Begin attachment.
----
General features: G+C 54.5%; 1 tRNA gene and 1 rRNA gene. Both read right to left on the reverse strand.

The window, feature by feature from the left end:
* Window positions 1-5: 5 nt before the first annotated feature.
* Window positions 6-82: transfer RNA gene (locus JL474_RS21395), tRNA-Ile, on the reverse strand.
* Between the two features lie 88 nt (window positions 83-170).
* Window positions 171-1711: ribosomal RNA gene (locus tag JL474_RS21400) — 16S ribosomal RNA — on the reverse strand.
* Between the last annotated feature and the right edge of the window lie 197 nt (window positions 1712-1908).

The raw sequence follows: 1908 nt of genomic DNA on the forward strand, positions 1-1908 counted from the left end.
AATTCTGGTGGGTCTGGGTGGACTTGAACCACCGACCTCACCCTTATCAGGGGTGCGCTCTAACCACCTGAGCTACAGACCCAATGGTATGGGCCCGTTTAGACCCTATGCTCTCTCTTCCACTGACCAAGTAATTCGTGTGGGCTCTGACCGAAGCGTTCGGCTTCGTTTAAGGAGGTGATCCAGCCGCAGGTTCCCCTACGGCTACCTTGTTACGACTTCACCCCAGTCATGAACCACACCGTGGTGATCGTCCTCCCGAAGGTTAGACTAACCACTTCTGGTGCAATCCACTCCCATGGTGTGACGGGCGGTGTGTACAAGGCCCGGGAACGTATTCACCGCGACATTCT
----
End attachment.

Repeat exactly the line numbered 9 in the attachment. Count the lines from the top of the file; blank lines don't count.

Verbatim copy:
AATTCTGGTGGGTCTGGGTGGACTTGAACCACCGACCTCACCCTTATCAGGGGTGCGCTCTAACCACCTGAGCTACAGACCCAATGGTATGGGCCCGTTTAGACCCTATGCTCTCTCTTCCACTGACCAAGTAATTCGTGTGGGCTCTGACCGAAGCGTTCGGCTTCGTTTAAGGAGGTGATCCAGCCGCAGGTTCCCCTACGGCTACCTTGTTACGACTTCACCCCAGTCATGAACCACACCGTGGTGATCGTCCTCCCGAAGGTTAGACTAACCACTTCTGGTGCAATCCACTCCCATGGTGTGACGGGCGGTGTGTACAAGGCCCGGGAACGTATTCACCGCGACATTCT